Graham Hoete, aka Mr G, was busy before and after Christmas painting a mural on the back wall of the Mount Maunganui cinema. Again.
Specialising in photorealism with spray paint, he’d previously painted his father there. Now he was painting highly respected Tauranga Moana leader Te Awanui Black, who passed away a year ago.
Visible from Pitau Road, it’s just around the corner from a dotterel painting by good friends Charles and Janine Williams, who introduced him to the genre.
As part of the Street Prints Mauao festival, Graham was one of 18 street artists that had come together to paint over four days with the theme “It’s people, it’s people, it’s people”. At the end of the festival, Mr G hosted the artists overnight at his family home on Motiti Island. It’s been a busy year of painting.
“I don’t know exactly how many murals I’ve done this year,” says Graham, who lives with wife Millie in Papamoa. “I’ve done a truckload of artwork this last year, not just murals, but canvases and commission pieces.”
He’s completed seven murals for Farmlands, with another eight to go for them which he thinks will take him half way through 2018.
“I’ve got some other projects that I can’t disclose at the moment,” he divulges modestly, “but they’re really cool, right up my alley.”
He’s fully booked for the next couple of years.
“I’m really just choosing projects that align true with what I’m about and my values. Projects that I enjoy taking on.”
His focus is New Zealand. After completing some high profile murals in the USA, he’s returned to his roots.
“Sometimes Kiwi artists don’t get noticed until they do something overseas,” says Graham. “It’s a bit of a shame that we have to do that to get noticed. This year I turned down quite a few international gigs so I could focus on my NZ projects here. We’ve got the best right here in NZ.”
He also believes NZ has the best locations for his personal book project, which will feature 100 murals throughout the country.
“They are huge, like one on a cliff face in Te Awamutu,” says Graham. “The book project is all about painting pieces that are in remote, obscure locations that have a real nice backdrop, like an old homestead building, or an old barn or shed. No one will see it unless you purposely go out and hunt these buildings that I’ve painted.”
Mr G has completed 11 of these murals, with only 89 to go, but has many locations already secured.
“It’s an adventure, it’s no time urgency on it right now.”
To paint on a cliff face, he first goes and speaks with the iwi in the surrounding area and draws a face or image that is significant to that area.
“For the Te Awamutu cliff face, I first approached the local iwi. I told the kaumatua I was wanting to paint one of the ancestors on this cliff face. I didn’t want to disturb the cliff face or rock, but keep the image very minimal. I just wanted the rock texture to shine through the actual piece with the least amount of strokes as possible, but still make out that it’s a face.”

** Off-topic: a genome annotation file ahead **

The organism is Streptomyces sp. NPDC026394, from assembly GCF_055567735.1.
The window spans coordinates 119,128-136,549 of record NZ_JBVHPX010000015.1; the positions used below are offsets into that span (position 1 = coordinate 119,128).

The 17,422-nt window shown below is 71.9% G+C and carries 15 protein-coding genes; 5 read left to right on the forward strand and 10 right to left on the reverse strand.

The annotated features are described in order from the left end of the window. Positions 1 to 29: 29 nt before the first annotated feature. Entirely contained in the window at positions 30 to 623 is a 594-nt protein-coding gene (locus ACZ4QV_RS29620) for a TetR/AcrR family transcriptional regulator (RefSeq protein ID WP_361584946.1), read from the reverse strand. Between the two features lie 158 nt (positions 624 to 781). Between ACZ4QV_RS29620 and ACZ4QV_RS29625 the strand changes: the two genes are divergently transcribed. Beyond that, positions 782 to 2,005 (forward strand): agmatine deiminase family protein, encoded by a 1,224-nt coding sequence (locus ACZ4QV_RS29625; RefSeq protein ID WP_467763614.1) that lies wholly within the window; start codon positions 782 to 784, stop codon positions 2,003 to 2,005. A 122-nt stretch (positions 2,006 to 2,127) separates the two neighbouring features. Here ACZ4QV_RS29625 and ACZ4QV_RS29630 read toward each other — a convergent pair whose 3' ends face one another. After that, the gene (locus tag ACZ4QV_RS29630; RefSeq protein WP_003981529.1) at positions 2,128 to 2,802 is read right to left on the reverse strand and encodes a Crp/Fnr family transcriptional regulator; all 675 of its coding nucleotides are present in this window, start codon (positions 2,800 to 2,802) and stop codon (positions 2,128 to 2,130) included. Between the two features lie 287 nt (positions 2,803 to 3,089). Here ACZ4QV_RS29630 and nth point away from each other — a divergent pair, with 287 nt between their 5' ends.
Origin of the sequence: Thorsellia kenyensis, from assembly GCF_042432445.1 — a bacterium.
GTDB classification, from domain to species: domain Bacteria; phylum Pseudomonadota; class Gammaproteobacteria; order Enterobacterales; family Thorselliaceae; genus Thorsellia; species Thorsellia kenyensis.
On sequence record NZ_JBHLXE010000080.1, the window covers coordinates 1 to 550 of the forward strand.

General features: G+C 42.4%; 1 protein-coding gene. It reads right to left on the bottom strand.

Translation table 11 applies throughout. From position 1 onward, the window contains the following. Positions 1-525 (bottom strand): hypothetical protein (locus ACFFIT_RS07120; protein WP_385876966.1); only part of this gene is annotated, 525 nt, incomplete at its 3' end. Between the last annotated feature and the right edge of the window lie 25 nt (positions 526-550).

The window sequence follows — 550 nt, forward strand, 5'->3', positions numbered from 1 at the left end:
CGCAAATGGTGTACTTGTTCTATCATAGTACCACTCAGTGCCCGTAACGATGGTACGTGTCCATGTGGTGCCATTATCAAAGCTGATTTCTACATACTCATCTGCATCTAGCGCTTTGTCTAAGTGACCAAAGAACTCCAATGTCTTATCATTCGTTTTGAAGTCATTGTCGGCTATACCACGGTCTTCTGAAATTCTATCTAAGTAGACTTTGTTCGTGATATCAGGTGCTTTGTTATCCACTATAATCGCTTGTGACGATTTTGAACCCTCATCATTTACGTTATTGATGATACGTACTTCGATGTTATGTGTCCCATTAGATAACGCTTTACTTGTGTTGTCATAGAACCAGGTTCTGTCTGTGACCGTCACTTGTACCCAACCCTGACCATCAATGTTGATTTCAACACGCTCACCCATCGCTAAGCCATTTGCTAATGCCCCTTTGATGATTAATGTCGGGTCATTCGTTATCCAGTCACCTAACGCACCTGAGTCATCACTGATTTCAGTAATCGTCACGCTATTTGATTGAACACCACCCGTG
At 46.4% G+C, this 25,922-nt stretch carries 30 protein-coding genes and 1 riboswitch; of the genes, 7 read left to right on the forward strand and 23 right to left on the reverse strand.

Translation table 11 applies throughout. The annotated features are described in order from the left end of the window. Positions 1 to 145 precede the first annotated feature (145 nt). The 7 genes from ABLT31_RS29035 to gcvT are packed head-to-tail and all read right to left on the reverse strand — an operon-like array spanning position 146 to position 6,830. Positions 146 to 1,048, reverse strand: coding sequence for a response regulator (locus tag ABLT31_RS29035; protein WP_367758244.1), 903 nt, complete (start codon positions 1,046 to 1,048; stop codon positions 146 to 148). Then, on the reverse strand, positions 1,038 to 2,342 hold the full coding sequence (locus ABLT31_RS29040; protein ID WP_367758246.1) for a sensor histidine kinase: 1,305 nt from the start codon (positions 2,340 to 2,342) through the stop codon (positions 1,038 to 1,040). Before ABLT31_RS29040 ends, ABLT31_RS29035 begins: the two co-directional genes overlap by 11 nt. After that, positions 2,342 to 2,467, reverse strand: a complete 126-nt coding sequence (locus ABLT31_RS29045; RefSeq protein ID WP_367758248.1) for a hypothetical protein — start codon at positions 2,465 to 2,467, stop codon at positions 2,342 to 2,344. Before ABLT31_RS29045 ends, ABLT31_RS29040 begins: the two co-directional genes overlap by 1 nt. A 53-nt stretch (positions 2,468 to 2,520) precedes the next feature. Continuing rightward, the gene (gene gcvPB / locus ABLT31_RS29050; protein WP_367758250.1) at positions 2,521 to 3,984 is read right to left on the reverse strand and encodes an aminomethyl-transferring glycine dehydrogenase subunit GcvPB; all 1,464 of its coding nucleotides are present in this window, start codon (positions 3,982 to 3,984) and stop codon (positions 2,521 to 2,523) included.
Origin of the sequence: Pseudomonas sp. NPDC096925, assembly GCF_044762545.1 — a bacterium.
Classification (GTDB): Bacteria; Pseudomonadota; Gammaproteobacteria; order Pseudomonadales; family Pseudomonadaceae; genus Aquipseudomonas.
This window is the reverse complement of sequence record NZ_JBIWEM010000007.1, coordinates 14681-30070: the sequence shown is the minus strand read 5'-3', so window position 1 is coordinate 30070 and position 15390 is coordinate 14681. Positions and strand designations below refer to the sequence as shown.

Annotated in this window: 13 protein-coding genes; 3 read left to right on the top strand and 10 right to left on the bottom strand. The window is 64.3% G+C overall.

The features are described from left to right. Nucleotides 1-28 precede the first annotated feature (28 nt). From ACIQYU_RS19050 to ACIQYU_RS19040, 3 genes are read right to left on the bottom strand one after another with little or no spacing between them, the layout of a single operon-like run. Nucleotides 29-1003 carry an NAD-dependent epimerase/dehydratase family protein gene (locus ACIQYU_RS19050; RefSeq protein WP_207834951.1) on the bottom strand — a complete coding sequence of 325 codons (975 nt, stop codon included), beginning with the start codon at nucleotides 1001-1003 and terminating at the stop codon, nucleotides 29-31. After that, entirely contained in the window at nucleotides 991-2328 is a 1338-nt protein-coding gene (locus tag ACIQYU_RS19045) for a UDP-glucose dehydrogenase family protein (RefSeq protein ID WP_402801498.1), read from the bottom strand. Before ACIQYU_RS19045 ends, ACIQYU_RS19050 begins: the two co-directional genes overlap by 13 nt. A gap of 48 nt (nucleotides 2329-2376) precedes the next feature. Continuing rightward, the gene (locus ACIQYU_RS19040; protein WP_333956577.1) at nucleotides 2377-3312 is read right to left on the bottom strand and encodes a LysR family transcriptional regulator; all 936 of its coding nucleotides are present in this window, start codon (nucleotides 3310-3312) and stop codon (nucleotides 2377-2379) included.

Remote, on private land, painted while abseiling the cliff, it’s one of his more iconic pieces. To view it, permission is needed from the farmer.
Only another 89 to go. Just chipping away at his goal. Destination tourism for visitors to NZ who may want to go see all of these 100 places. One of them is in the Chatham Islands.
“It’s so remote. All alone, just me, the paint and the water tank, out there in the wild Chatham Islands,” says Graham. “It’s a really cool adventure. It’s not just about painting a face, it’s about telling a story.”
He painted Bruce Tuanui on the Chatham Island water tank. Bruce and Liz Tuanui own private land there which includes Sweetwater, a 2.4 hectare forest protected by an 800 metre predator-proof fence. The couple covenanted the land for taiko conservation in 2004.
The Chatham Islands taiko (magenta petrel) is one of the world’s rarest seabird species, with only 14 known breeding pairs in the predator-free environment in Sweetwater Conservation Covenant.“That’s what my book is going to be about,” says Graham. “Just telling kiwi stories, not celebrities, just people that are unsung heroes. And in really stunning remote locations.
“For me, I always try and use my art to honour people. I think the whole thing of honouring people is a rare thing these days, especially in the context of street art. So I’m using my art to pay tribute to people that no one has ever heard of. People that are inspiring - not just painting famous people, but people who have overcome adversity or done something great in their life for others.”
Mr G was brought up on Motiti Island for half of his life, and his father before him. His Mum originates from Matakana Island.
“I’m from both islands, I’m Tauranga Moana through and through,” he smiles.